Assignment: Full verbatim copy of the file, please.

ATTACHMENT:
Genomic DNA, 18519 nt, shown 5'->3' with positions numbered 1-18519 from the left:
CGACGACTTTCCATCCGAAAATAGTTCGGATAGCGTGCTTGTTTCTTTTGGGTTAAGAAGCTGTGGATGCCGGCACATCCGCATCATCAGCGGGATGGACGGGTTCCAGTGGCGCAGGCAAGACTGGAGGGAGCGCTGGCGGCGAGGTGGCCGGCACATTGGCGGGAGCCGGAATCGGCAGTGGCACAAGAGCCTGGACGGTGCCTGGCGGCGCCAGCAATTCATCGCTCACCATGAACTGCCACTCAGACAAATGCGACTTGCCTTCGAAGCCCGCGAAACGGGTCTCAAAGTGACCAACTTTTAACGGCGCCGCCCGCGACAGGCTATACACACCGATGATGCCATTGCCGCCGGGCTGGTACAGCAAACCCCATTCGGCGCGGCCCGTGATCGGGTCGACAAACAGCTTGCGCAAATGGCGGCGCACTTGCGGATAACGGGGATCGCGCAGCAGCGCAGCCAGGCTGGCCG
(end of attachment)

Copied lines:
Genomic DNA, 18519 nt, shown 5'->3' with positions numbered 1-18519 from the left:
CGACGACTTTCCATCCGAAAATAGTTCGGATAGCGTGCTTGTTTCTTTTGGGTTAAGAAGCTGTGGATGCCGGCACATCCGCATCATCAGCGGGATGGACGGGTTCCAGTGGCGCAGGCAAGACTGGAGGGAGCGCTGGCGGCGAGGTGGCCGGCACATTGGCGGGAGCCGGAATCGGCAGTGGCACAAGAGCCTGGACGGTGCCTGGCGGCGCCAGCAATTCATCGCTCACCATGAACTGCCACTCAGACAAATGCGACTTGCCTTCGAAGCCCGCGAAACGGGTCTCAAAGTGACCAACTTTTAACGGCGCCGCCCGCGACAGGCTATACACACCGATGATGCCATTGCCGCCGGGCTGGTACAGCAAACCCCATTCGGCGCGGCCCGTGATCGGGTCGACAAACAGCTTGCGCAAATGGCGGCGCACTTGCGGATAACGGGGATCGCGCAGCAGCGCAGCCAGGCTGGCCG